Being Comfortable on Camera- 5 Easy Steps
(a special thank you to our friend and contributor, Karin Carr!)
We all know that video marketing yields some great results. But I know at least half of you reading this also hate being on camera. You think you need to lose a few pounds, or your hair is too gray, or you have an annoying voice.
But let me ask you this.
If you got a call from a buyer today that told you he was already pre-approved, was coming to town this Thursday, and needed to be under contract by the time he flew back home on Monday, would you tell him you couldn’t work with him because you need to lose 10 pounds?
No, of course not. So why on earth do we let our insecurities keep us from making a fabulous living?
Not to generalize, but it seems like women feel this way a lot more often than men. When I talk to men about doing video they are more worried about the return on investment, whether it is worth their time to make video after video in order to start getting clients from it. It seems that women often are more worried about rejection, about not being liked or not looking good on camera, or with people making nasty comments after watching the video. Trolls are a very real thing and it’s something every single content creator on the planet has to deal with.
So how do we overcome our fear in order to push through that barrier and start having the business we’ve always dreamed of? Here are a few tips that I hope will help.
Number one. Start making videos.
No truly, the more you see yourself on camera, the more you hear yourself on camera, the less it will bother you. When you’re sitting there watching the video back so that you can do some editing you’re going to see and hear yourself over and over and over. After a while you just become desensitized to it. But the only way to get over it is to start making videos, even if you don’t actually publish them anywhere.
Number two. Accept that the way you look on camera and the way you sound in a recording are the way you look and sound in real life.
If you are really self-conscious about needing to lose some weight film yourself from the chest up. Problem solved! But seriously, you can always make a plan to start losing weight. But just like you would not refuse to work with a client until you hit that goal weight, you’re not going to refuse to make videos either.
Number three. Be sure to look at the camera lens, not at your image on the screen, especially when you are recording with your phone.
When the viewer watches your video but you’re not making eye contact it is very uncomfortable for them. Look at the camera lens and pretend like you were talking to one person, not like you are addressing a crowd. Don’t say things like “hey guys, hi everyone,” because now you put yourself in the mindset of addressing thousands of people.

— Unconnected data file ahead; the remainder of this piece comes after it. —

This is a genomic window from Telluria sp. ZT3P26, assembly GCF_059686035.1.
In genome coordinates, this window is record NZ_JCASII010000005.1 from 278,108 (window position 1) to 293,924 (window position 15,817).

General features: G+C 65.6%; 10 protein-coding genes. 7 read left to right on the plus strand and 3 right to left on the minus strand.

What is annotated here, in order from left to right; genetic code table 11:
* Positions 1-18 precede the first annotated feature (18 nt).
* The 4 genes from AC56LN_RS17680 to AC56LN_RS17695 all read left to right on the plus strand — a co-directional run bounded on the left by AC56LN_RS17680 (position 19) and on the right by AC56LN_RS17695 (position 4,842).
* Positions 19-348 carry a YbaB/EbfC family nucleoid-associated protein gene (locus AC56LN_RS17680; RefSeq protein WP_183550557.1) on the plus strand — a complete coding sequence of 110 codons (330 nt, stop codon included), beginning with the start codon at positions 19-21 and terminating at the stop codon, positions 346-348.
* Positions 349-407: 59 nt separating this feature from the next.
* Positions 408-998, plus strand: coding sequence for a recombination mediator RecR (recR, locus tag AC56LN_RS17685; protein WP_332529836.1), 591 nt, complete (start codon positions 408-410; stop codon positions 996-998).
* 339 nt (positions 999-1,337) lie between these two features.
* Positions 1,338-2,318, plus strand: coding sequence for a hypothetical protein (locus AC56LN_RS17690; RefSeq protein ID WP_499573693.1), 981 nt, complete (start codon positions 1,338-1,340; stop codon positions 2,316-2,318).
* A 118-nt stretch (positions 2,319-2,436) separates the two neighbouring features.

But if you tape a picture of your best friend on the wall and act like you are talking to her over a cup of coffee it is much less intimidating. Speaking to one person at a time makes it a lot less scary.
Number four. Have a plan.
Don’t just wing it without knowing what you’re going to talk about. Make an outline, just a little list of bullet points is enough. Decide what you are going to talk about, what the purpose of this talk is, what pieces of information you need to share, and then how you’re going to wrap it all up at the end. Have some sort of action that the viewer can take next.
Do you want them to go to your website? Do you want them to join your free Facebook group, or watch another video? Ask them to do something and chances are they will do it!
Number five. If you’re making a video which will later be edited here’s a great tip.
Inhale, smile, and hold it for a second before you begin speaking. When you finish your train of thought, pause a few seconds before moving on.
This one thing has made my videos SO MUCH BETTER! Why, you ask? First, because you only need to memorize a couple of sentences at a time. Say a couple of lines, then pause, and look at your outline. Decide what you’re going to talk about next and memorize just those few sentences. It’s much easier to be comfortable on camera when you only have to memorize a paragraph at a time, not the entire thing!
Second, this allows you to edit out all of the dead air, all of the times where you took a long pause and said “hmmm,” or “uhhhhh,” while you were thinking what to say next. Viewers don’t like that because they get bored easily and have short attention spans. If the pace of the video is not moving along they will leave and go watch something else. This gives you a better final product for them to watch and it also makes it easier for you, editing time.
I hope these tips were helpful for you. We all know we need to be doing more video but it can be very scary. Part of it is mindset and part of it is practice. Practice making videos and before too long you’ll be an old pro- truly comfortable on camera!
We would love to hear from you about how video is impacting your practice, or if you have any questions about making video. Let us know in the comments below!
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